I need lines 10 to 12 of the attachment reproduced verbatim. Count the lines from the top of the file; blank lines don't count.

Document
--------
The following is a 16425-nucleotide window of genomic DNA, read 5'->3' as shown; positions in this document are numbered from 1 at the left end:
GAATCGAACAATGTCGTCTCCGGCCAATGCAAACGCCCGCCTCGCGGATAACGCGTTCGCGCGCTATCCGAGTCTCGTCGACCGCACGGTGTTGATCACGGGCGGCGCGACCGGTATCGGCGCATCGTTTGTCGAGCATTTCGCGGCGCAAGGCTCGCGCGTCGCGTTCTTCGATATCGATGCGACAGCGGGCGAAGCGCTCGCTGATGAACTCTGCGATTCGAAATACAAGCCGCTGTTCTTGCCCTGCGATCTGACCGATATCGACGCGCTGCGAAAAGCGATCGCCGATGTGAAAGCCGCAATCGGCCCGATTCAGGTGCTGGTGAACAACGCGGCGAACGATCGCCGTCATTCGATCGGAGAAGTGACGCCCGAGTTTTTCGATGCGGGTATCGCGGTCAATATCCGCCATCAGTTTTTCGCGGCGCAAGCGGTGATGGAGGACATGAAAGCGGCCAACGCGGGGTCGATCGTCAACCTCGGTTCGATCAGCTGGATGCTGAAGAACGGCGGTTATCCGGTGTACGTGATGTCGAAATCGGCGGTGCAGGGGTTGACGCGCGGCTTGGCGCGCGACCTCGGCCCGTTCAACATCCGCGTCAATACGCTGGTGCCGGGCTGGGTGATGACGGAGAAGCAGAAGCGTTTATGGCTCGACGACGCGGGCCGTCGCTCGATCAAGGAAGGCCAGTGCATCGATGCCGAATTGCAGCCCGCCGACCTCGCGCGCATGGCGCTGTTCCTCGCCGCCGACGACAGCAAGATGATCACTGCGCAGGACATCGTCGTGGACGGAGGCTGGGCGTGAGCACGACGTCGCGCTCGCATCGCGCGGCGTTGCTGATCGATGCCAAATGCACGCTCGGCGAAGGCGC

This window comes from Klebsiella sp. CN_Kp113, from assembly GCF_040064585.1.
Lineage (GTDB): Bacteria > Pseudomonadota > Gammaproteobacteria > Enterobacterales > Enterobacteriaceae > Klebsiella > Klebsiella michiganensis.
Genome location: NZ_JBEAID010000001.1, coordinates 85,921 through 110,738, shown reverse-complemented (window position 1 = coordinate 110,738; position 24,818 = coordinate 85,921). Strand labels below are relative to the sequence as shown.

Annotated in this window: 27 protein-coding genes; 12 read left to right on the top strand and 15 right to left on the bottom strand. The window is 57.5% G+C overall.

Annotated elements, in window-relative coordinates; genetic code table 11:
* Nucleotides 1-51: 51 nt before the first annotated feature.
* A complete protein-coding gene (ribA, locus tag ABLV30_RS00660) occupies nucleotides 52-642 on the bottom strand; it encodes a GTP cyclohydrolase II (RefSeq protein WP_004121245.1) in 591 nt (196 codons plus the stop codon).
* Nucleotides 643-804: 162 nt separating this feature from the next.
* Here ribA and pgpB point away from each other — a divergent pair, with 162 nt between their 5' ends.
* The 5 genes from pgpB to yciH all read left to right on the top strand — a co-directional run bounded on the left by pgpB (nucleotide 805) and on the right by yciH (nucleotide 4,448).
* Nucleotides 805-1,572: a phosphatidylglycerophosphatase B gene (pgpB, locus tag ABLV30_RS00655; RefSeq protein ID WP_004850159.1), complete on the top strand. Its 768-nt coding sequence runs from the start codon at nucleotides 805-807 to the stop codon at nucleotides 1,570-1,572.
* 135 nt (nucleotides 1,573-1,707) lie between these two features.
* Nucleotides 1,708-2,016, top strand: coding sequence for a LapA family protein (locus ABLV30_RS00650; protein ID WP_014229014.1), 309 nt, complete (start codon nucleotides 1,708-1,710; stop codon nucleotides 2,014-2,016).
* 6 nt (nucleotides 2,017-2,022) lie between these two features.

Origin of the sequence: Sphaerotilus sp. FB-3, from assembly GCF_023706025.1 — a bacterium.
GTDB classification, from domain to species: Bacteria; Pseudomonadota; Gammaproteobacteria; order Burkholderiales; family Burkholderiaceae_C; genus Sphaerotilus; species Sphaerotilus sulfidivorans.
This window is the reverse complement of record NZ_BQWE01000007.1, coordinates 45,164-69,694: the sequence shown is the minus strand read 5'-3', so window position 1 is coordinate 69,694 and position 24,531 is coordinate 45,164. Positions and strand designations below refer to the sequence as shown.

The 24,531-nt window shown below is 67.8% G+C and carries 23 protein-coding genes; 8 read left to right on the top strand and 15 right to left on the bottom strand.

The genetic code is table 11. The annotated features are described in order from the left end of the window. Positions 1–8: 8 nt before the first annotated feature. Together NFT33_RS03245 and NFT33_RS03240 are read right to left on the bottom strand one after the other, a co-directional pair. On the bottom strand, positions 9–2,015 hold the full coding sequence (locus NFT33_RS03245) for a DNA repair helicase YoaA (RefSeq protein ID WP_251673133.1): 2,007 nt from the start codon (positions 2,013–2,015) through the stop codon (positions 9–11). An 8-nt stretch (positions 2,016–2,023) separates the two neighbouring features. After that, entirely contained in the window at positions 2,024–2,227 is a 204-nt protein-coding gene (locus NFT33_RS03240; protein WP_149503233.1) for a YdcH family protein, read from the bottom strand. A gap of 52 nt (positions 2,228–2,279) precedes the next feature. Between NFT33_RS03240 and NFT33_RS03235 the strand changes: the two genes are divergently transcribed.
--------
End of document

* Nucleotides 643-804: 162 nt separating this feature from the next.
* Here ribA and pgpB point away from each other — a divergent pair, with 162 nt between their 5' ends.
* The 5 genes from pgpB to yciH all read left to right on the top strand — a co-directional run bounded on the left by pgpB (nucleotide 805) and on the right by yciH (nucleotide 4,448).